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Asbestosis landmark ruling has implications for the future

29 July 2016

Following a ruling by The Court of Appeal, it has been claimed that asbestosis sufferers may now be entitled to proportional compensation from employers based on the number of years of service.

Today's ruling concerned the case of a retired electrician who was exposed to asbestos while working for Exeter University.

Most of his asbestos exposure occurred earlier in his career, but lawyers calculated that his university employment contributed 2.3% toward his asbestosis.

This was upheld by The Court of Appeal, which ruled that the electrician was entitled to compensation, despite the university's appeal that his exposure during his time there had made "no discernible difference to his condition".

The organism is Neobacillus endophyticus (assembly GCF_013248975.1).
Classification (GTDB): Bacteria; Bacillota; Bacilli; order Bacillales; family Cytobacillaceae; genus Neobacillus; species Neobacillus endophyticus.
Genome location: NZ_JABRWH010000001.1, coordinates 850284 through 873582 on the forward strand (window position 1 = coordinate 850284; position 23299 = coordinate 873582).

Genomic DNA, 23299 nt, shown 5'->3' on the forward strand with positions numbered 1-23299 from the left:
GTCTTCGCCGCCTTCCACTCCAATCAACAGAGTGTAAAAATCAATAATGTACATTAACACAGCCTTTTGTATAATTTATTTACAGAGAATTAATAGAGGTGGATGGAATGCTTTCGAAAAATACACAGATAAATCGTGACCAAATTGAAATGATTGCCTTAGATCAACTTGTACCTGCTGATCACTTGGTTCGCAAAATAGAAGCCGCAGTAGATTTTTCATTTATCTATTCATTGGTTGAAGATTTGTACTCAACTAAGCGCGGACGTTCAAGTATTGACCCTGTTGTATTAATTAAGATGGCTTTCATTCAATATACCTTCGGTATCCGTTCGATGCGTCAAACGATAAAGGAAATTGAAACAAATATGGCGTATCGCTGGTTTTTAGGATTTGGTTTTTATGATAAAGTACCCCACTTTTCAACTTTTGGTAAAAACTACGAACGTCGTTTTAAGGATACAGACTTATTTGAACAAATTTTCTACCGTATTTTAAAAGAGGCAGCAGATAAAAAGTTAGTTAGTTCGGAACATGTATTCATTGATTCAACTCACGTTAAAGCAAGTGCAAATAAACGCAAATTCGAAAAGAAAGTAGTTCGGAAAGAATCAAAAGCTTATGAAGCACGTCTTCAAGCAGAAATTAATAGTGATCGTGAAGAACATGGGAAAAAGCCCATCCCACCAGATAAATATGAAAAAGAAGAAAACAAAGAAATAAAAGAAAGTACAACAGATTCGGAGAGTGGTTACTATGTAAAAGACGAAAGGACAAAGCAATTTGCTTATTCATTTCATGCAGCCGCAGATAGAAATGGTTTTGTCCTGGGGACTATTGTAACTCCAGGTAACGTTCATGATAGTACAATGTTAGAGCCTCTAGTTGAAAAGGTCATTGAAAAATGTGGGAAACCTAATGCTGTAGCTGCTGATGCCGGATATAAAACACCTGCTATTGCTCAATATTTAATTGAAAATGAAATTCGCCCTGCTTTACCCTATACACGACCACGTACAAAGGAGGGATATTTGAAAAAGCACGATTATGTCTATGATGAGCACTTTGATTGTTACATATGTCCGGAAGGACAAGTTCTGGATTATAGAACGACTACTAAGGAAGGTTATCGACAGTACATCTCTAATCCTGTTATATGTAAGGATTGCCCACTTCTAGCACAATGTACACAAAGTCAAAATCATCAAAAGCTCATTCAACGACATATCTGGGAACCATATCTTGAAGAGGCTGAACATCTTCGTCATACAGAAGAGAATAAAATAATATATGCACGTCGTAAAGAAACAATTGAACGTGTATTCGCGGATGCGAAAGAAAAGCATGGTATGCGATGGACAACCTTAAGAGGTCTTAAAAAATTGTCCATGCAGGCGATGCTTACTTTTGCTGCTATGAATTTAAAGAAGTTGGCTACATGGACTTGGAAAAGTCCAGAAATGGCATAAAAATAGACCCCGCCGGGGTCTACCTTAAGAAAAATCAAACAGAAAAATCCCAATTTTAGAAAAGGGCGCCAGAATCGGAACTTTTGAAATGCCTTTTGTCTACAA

The decision was described as "very important" by Moore Blatch asbestos disease lawyer John Hedley, representing the electrician, and said it will also "influence other asbestos cases".

"Whilst there is a long established principle around minimal contributions to asbestos exposure by employers, this case helps define what minimal actually means," he said.

"We can confidently say this contribution can be as low as 2.3% or even less."

Total damages of £67,500 were awarded to the electrician, Albert Carder, with the university's contribution set at £1,713.

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